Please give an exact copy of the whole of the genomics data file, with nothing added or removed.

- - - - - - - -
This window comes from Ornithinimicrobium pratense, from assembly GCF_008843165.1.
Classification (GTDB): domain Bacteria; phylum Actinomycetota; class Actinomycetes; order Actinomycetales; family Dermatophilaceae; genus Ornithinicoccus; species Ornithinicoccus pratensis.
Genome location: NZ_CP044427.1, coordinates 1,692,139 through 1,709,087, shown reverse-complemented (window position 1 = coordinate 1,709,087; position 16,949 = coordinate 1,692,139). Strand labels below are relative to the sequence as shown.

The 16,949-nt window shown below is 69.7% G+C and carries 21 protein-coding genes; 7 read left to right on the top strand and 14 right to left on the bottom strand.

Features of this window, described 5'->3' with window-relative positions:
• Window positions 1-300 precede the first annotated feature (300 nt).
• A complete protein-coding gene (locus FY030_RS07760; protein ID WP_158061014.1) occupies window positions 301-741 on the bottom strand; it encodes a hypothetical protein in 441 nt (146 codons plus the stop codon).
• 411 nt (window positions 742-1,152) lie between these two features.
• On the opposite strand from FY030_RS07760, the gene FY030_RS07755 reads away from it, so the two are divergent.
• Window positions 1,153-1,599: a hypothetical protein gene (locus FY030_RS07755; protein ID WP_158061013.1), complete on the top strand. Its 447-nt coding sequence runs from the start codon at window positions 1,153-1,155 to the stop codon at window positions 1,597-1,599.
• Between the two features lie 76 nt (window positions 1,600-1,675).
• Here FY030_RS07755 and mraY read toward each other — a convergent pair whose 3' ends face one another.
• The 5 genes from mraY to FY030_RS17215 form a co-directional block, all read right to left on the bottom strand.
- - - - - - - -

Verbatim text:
This window comes from Ornithinimicrobium pratense, from assembly GCF_008843165.1.
Classification (GTDB): domain Bacteria; phylum Actinomycetota; class Actinomycetes; order Actinomycetales; family Dermatophilaceae; genus Ornithinicoccus; species Ornithinicoccus pratensis.
Genome location: NZ_CP044427.1, coordinates 1,692,139 through 1,709,087, shown reverse-complemented (window position 1 = coordinate 1,709,087; position 16,949 = coordinate 1,692,139). Strand labels below are relative to the sequence as shown.

The 16,949-nt window shown below is 69.7% G+C and carries 21 protein-coding genes; 7 read left to right on the top strand and 14 right to left on the bottom strand.

Features of this window, described 5'->3' with window-relative positions:
• Window positions 1-300 precede the first annotated feature (300 nt).
• A complete protein-coding gene (locus FY030_RS07760; protein ID WP_158061014.1) occupies window positions 301-741 on the bottom strand; it encodes a hypothetical protein in 441 nt (146 codons plus the stop codon).
• 411 nt (window positions 742-1,152) lie between these two features.
• On the opposite strand from FY030_RS07760, the gene FY030_RS07755 reads away from it, so the two are divergent.
• Window positions 1,153-1,599: a hypothetical protein gene (locus FY030_RS07755; protein ID WP_158061013.1), complete on the top strand. Its 447-nt coding sequence runs from the start codon at window positions 1,153-1,155 to the stop codon at window positions 1,597-1,599.
• Between the two features lie 76 nt (window positions 1,600-1,675).
• Here FY030_RS07755 and mraY read toward each other — a convergent pair whose 3' ends face one another.
• The 5 genes from mraY to FY030_RS17215 form a co-directional block, all read right to left on the bottom strand.